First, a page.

Amazon and Starbucks arent going to suddenly become "better companies" because of people leaving. They will only do so when forced to, because getting rich off of underpaying/abusing the workforce is very very lucrative, morality be damned.


BearDick t1_iu5rv1a wrote

Well I mean so far ~250 of the ~15,700 US stores have voted to 1.6% of stores is a start but at the same time Starbucks has started offering raises and additional benefits to non-union shops and my understanding is that really slowed down the unionization efforts.


mabrul_squeen t1_iu5vd3x wrote

You have to realize that the raises in the article you linked were only offered BECAUSE of the unions, right?

Starbucks could easily have given the same raise to union workers. Would have been a simple contract amendment that any union rep would instantly sign.

But STARBUCKS chose not to do that, because they want unionizing to look like a bad idea.

This isn't starbucks saying "we want to give EVERYONE raises" and the unions saying "not without our approval you dont!"

This is starbucks intentionally giving raises they otherwise wouldnt have to non union employees, in order to make them want to stay non union.

If the unions give up, starbucks no longer has any reason to try and play nice like this, and can go back to a "you'll take what we give you or we'll replace you" model.

Any problems employees experience from being in a union are problems that starbucks intentionally creates for union employees, because they want to kill the union.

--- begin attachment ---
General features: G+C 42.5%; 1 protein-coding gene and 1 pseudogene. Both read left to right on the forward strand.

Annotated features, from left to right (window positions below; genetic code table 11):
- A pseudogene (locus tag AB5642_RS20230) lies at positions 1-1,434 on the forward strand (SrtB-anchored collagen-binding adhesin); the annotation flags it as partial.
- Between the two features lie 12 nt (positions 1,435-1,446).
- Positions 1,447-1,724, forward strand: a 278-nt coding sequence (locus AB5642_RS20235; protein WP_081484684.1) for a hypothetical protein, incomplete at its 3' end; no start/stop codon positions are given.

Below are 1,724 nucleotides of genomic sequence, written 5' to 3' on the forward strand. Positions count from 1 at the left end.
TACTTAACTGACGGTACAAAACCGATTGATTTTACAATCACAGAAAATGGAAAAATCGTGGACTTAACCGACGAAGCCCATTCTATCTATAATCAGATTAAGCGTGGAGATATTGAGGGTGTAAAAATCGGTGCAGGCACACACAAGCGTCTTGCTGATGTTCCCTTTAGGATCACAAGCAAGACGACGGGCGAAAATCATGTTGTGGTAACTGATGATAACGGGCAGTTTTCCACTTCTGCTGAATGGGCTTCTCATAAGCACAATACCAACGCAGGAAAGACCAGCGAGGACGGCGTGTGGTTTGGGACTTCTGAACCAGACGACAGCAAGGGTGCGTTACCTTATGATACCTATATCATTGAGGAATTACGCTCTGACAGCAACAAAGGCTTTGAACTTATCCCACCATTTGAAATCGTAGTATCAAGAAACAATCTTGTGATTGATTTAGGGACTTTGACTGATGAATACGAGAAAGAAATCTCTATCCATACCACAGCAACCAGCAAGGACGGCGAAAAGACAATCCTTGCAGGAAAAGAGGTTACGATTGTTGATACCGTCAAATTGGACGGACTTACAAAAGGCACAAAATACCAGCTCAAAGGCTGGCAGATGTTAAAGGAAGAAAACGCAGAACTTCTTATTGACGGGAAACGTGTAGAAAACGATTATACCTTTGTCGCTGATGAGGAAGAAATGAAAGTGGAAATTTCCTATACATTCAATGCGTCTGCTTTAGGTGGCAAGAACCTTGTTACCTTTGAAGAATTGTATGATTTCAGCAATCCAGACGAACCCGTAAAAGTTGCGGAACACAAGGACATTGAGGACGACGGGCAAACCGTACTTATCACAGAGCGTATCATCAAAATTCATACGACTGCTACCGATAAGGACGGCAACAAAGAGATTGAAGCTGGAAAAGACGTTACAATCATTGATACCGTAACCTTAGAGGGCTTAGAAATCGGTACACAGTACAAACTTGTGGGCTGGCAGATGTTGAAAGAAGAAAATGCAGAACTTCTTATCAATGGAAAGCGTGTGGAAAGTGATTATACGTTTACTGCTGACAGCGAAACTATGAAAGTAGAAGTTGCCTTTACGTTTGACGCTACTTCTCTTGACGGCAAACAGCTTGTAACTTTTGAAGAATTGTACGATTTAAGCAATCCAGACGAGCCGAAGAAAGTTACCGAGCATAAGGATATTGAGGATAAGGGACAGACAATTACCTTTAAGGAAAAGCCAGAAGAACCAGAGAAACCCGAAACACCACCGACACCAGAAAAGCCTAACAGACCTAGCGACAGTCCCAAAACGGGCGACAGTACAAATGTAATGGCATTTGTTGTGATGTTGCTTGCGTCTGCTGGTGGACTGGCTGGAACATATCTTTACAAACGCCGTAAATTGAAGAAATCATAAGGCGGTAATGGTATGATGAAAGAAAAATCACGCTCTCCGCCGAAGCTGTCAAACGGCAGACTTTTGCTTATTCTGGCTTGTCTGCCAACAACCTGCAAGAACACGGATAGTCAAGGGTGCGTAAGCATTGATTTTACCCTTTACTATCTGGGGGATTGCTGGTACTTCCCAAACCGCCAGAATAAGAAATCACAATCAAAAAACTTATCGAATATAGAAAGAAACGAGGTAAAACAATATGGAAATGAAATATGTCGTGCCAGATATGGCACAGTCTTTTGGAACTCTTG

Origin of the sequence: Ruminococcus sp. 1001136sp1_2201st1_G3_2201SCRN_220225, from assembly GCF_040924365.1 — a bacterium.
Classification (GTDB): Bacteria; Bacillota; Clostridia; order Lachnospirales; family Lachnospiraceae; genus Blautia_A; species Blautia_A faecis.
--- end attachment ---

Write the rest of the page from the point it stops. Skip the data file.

And it saddens me that your response to that, as a presumably intelligent, adult human being, is "well, we should just give in to the corporate overlords, remove any potential checks and balances against their ability to exploit their workers, and just trust that they care more about being good people to their workers than they do about profits"


THISISALLCAPS t1_iu62tvh wrote

So unionizing helped those that weren’t even in the union, and the business is saying, “see, wee take care of non union folk”.

Except they didn’t take care of anyone until the union was invited in. It’s so odd how that happens.

Starbucks should just be called $ucks, at this point.


SM_Lion_El t1_iu6fjc3 wrote

Good for them. Unions are worthwhile.

At the same time, given all we’ve seen in the news about both Amazon and Starbucks and their “shit on the employees” mentality, why would anyone go to work for a pairing of the two?


[deleted] t1_iu6i8ud wrote

These companies will never reach full automation. They'll spend more money on automating and failing than they would paying a regular human to just do the job. Even if they do reach "full automation" it will never actually be fully automated because you'll still need people to fix the machines when they break.


BallardRex t1_iu6ikxe wrote

We both know that “full automation” doesn’t mean that skilled maintenance and programming jobs are gone, and we know that the people serving coffee and hauling packages aren’t going to be getting them.